As dead flies give perfume a bad smell, so a little folly outweighs wisdom and honor. The heart of the wise inclines to the right, but the heart of the fool to the left. Even as he walks along the road, the fool lacks sense and shows everyone how stupid he is.
If a ruler’s anger rises against you, do not leave your post; calmness can lay great errors to rest.
There is an evil I have seen under the sun, the sort of error that arises from a ruler: Fools are put in many high positions, while the rich occupy the low ones. I have seen slaves on horseback, while princes go on foot like slaves.
Whoever digs a pit may fall into it; whoever breaks through a wall may be bitten by a snake. Whoever quarries stones may be injured by them; whoever splits logs may be endangered by them. If the ax is dull and its edge unsharpened, more strength is needed but skill will bring success. If a snake bites before it is charmed, there is no profit for the charmer.
Words from a wise man’s mouth are gracious, but a fool is consumed by his own lips. At the beginning his words are folly; at the end they are wicked madness— and the fool multiplies words. No one knows what is coming—who can tell him what will happen after him? A fool’s work wearies him; he does not know the way to town.
Woe to you, O land whose king was a servant and whose princes feast in the morning. Blessed are you, O land whose king is of noble birth and whose princes eat at a proper time— for strength and not for drunkenness.
If a man is lazy, the rafters sag; if his hands are idle, the house leaks.
A feast is made for laughter, and wine makes life merry, but money is the answer for everything.
Do not revile the king even in your thoughts, or curse the rich in your bedroom, because a bird of the air may carry your words, and a bird on the wing may report what you say.
In this chapter there are more juicy proverbs to chew on. “A little folly outweighs wisdom and honor.” Foolishness bears more influence on the outcome than wisdom; so to accomplish something significant, you need pure wisdom, which is very difficult to achieve. One fool wreaks havoc on an entire organization. Purge fools from your list of advisers. One foolish act can ruin your entire career and reputation—no matter how much you are capable of. Yet if you screw up, your hope of recovery lies in a calm response to the executives. Hasty retreat will lead to ruin.
A real fool, though, is obvious to all—like the dummies you see in comedies. You can detect them even from their swagger or waddle. Wise people speak wise words; foolish people speak foolishness. Fools are impressed with themselves and talk too much. They leave a trail of chaos behind them everywhere they go. Fools are lazy. Don’t speak nonsense as if you knew the future. Pray that rulers will be responsible and their followers stay away from alcohol and illegal drugs. A company will prosper if its leaders are sober, serious, and dedicated, not if they abuse the expense account.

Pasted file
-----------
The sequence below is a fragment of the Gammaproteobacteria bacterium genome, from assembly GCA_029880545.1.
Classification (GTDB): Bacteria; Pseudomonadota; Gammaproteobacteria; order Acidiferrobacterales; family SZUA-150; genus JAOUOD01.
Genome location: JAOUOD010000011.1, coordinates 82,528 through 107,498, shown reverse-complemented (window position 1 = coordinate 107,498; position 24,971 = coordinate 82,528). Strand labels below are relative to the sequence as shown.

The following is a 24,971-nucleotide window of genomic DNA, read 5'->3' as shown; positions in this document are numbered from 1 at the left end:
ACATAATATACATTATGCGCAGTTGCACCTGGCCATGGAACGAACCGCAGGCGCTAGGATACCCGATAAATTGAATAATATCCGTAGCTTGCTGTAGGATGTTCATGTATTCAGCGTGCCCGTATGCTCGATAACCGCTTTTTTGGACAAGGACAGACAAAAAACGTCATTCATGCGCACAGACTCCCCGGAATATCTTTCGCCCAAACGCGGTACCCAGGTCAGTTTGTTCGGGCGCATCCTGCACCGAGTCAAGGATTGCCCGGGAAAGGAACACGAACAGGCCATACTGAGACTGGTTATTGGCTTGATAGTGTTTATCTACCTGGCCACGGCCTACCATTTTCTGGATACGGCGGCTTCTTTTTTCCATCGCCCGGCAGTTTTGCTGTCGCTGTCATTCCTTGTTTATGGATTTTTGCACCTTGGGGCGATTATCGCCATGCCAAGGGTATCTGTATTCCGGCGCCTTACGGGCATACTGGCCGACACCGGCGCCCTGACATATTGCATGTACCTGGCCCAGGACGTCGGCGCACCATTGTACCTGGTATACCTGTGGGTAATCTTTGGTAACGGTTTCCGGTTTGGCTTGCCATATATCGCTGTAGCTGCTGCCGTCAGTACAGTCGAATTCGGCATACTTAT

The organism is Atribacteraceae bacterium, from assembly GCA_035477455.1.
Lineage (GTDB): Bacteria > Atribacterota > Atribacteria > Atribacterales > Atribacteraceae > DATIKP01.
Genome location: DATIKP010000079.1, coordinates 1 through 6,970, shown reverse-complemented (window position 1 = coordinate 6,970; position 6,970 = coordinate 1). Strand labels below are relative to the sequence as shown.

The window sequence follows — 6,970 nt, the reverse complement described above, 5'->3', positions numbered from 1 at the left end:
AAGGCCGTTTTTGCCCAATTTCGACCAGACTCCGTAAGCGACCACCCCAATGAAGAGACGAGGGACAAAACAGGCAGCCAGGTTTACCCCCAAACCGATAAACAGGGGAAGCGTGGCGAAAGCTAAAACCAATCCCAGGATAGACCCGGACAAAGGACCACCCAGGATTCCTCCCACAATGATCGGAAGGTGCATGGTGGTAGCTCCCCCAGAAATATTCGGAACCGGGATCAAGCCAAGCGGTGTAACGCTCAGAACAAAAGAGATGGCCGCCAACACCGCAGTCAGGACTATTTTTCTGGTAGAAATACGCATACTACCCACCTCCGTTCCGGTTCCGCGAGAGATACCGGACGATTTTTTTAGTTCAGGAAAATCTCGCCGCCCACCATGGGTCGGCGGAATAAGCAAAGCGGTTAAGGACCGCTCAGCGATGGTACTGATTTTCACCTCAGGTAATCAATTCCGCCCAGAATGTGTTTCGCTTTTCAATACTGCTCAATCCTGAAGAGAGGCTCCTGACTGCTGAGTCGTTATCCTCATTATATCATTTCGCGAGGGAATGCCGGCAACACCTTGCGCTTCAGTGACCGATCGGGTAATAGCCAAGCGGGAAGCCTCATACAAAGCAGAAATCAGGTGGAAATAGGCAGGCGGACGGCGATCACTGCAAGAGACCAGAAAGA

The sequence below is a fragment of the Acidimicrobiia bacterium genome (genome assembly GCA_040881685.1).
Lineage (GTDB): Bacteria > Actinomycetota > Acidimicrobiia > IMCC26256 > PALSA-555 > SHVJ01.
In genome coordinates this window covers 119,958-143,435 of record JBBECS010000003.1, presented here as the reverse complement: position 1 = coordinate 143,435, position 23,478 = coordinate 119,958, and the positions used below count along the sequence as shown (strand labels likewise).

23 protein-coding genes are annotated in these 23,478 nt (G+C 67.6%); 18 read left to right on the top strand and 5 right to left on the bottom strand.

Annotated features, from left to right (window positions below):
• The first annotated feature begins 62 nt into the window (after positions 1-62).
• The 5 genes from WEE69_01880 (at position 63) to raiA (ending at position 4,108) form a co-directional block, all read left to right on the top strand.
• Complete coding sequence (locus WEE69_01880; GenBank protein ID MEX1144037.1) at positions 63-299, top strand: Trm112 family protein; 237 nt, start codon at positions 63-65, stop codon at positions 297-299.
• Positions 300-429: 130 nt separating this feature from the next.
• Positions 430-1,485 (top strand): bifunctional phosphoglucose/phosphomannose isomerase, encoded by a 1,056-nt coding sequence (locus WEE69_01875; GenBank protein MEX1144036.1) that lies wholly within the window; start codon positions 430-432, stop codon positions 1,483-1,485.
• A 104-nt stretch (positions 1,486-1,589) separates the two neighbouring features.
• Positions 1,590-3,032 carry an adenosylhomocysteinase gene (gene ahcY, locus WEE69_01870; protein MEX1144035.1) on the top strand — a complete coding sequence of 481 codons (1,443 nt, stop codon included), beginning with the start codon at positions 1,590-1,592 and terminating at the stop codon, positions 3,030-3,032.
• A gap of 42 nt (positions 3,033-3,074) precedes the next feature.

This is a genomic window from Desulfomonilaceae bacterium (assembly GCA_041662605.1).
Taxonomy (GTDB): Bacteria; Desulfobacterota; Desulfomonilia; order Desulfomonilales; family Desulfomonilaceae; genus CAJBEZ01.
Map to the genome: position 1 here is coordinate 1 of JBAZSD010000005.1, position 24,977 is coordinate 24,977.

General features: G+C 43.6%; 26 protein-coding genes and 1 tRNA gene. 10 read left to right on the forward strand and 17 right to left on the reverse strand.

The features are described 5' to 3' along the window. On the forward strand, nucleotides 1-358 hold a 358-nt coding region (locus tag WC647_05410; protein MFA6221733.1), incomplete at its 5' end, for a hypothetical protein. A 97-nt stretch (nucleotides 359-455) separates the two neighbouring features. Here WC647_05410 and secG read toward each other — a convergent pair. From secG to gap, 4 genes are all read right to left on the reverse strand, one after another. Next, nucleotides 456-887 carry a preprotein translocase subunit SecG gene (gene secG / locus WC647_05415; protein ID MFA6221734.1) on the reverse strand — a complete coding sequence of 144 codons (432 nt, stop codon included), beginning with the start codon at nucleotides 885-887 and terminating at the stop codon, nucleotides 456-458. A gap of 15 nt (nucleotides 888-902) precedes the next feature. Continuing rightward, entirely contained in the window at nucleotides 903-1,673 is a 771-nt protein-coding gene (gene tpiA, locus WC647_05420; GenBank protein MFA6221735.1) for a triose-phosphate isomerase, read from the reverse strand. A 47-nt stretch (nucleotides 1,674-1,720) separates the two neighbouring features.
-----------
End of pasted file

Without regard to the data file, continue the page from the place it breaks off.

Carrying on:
Fools put in a position of power is tragic but frequent. Positions of authority are often granted unfairly, especially in middle management. We shouldn’t be surprised about the disappointing behavior of our politicians; it’s been that way for thousands of years.
Beware hazards at work; it is wise to follow OHSA standards. If an accident occurs prior to earnings, you get nothing. It is wise to follow regulations to stay home during the COVID-19 pandemic, not so much because of risk to yourself but because many people spurning the rules ensures exponential growth of the affected, hurting other people. It is not wise to drag out the length of the shelter-in-place orders, costing many people their livelihoods, homes, family stability, and psychological health.
It is possible to compensate for poor tools with human skill, but better to combine both with high technology. Working smart results in less effort for the reward (but less effort doesn’t mean no effort!)
It is a fact of life that people generally respond to economic incentives, an outstanding predictor of human behavior. This is the truth being expressed with ironic hyperbole in “money is the answer to everything.” It is an observation about how the world operates, not an imperative. Money gets people what they want, including good food, drink, and relaxation, as well as essential health care and influence over other people. “Money is the answer” is also a snarky remark (witty sarcasm); in other words, money is not the answer to everything.
Beware what you say in secret. It will leak out, or you yourself will leak it out. Don’t vent frustration about executives—it will get you into trouble. No one can keep their thinking to themselves forever, and it is literally impossible for a man to hide his thoughts from his wife.
Updating this to the New Covenant, it is wise to follow Jesus 100% without compromise. Compromise leads to disaster. Live with integrity like Jesus, who didn’t seize anything for Himself but had nowhere to lay His head (see Luke 9:57-62). Live in the peace of Jesus, not in fear, because perfect love casts out all fear (see I John 4:7-21). The world cares excessively about money, but serve God.